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The natural world is a place of mystery and adventure that human beings have been exploring since the beginning – but it only has a finite number of resources.
As a travel and nature lover, my impact on the places I visit is always on my mind. However, I believe that if done responsibly, travel can be a force for good. Sustainable travel, which is often tied together with responsible travel, green travel and ecotourism, supports the idea of conscious travel and being mindful of how our actions abroad affect others.
It encompasses the idea of minimising the negative impact that travel can have on the environment by transforming it into something positive for the local communities and economies. By making some key changes, anyone can be a sustainable traveller. This epic list of sustainable travel tips will show you how!
The World Tourism Organisation defines sustainable travel as:
“Tourism that takes full account of its current and future economic, social and environmental impacts, addressing the needs of its visitors, the industry, the environment and host communities.”
Sustainable travel essentially means travelling in a way that minimises our negative impact on the planet. This includes taking care not to harm or commodify the destination’s cultural and natural environments so that they can be maintained long-term.
It’s about ensuring that tourism is beneficial to the destination it operates in for generations to come. Being a sustainable traveller helps us to continue exploring and taking enjoyment from the planet while preserving its precious beauty, healthy ecosystems and diverse communities.
Sadly, so much of the travel industry isn’t sustainable from cruises to flights, all-inclusive resorts, overtourism and a lot of pollution. In fact, tourism is responsible for about 5% of global CO2 emissions and now with climate change being a very real threat to the survival of the planet as we know it, this needs to drastically change.
What’s more, the tourism industry has its fair share of unethical practices including wildlife and human exploitation. Although much has been done to raise awareness of these issues – like travel companies banning elephant rides, for example – many of these practices still go on.
Sustainability is defined as meeting the needs of the present without compromising the future of other generations to meet theirs. The concept is divided into 3 founding principles which come together to create ‘The Three Pillars of Sustainability:’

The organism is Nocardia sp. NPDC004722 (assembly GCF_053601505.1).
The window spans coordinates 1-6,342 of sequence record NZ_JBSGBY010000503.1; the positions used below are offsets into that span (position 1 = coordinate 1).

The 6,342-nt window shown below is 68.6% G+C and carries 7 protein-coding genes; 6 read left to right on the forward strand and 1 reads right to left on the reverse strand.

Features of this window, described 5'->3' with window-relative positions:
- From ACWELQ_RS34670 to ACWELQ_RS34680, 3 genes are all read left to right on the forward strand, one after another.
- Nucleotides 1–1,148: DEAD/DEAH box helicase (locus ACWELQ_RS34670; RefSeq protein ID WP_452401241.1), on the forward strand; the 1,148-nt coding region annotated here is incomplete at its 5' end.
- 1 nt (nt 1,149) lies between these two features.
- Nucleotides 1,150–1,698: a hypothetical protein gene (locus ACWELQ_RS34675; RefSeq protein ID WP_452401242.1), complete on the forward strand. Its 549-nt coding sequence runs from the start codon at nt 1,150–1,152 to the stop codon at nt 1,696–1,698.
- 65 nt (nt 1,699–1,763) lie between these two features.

Economic Pillar: Traditionally, the economic pillar applies to a corporation’s ability to make a sustainable profit and how it aligns its values to the needs of the community.
We can still apply the economic pillar to travel by aligning it to the way we spend our money on the road. By financially supporting local businesses that are transparent about their values we can ensure that our money is funnelled directly into the local economy.
Environmental Pillar: This pillar gets the most attention. It’s what commonly comes to mind when we think of sustainability. It’s all about reducing our negative impact on the planet and wildlife.
To travel sustainably we need to decrease our carbon footprint as much as possible. This means flying less, using greener modes of transport, having shorter showers, using less energy and cutting down on waste.
Try to recycle or go zero waste, cut down on your meat consumption and stay in accommodation that has strong sustainable goals and initiatives.
Social Pillar: The social pillar is all about our impact on the local communities we visit. This includes respecting the local culture and avoiding businesses that might contribute to human rights abuses such as human trafficking and modern slavery.
Instead, support businesses that employ local people and treat them fairly. Get involved with community tourism projects and educate yourself about the country’s values and traditions before you visit.
Keep reading to find out how to put these pillars into practice with my top sustainable travel tips!
Sustainable tourism is not just up to us but the more we favour sustainable businesses while we’re abroad, the bigger message we will send to others. So, research the hotels you’re planning to book, ask questions about the tour operators and let businesses know that sustainability is important to you.
Ultimately, support those who are transparent about their sustainability goals and initiatives. We might not be able to make the travel industry greener overnight but as consumers, we have the power to put our money where it matters and make it count.
Being a sustainable traveller starts with the contents of your packing list. Everything you take with you, no matter how small, can have a huge impact on the environment over time. Even the amount you take plays a part.
I don’t recommend throwing out what you already have. It’s always a good idea to reuse as much as possible. However, if you do want to make a few key switches, some sustainable swaps can save you money in the long run too!
Sustainable travel can be as simple as packing light when you go abroad. Instead of packing an enormous suitcase that will need to go into the hold on your flight, take a carry-on. The more weight trains, planes and cars have to carry the more fuel they burn which means more carbon being emitted into the atmosphere (read my guide to the best eco-friendly luggage here).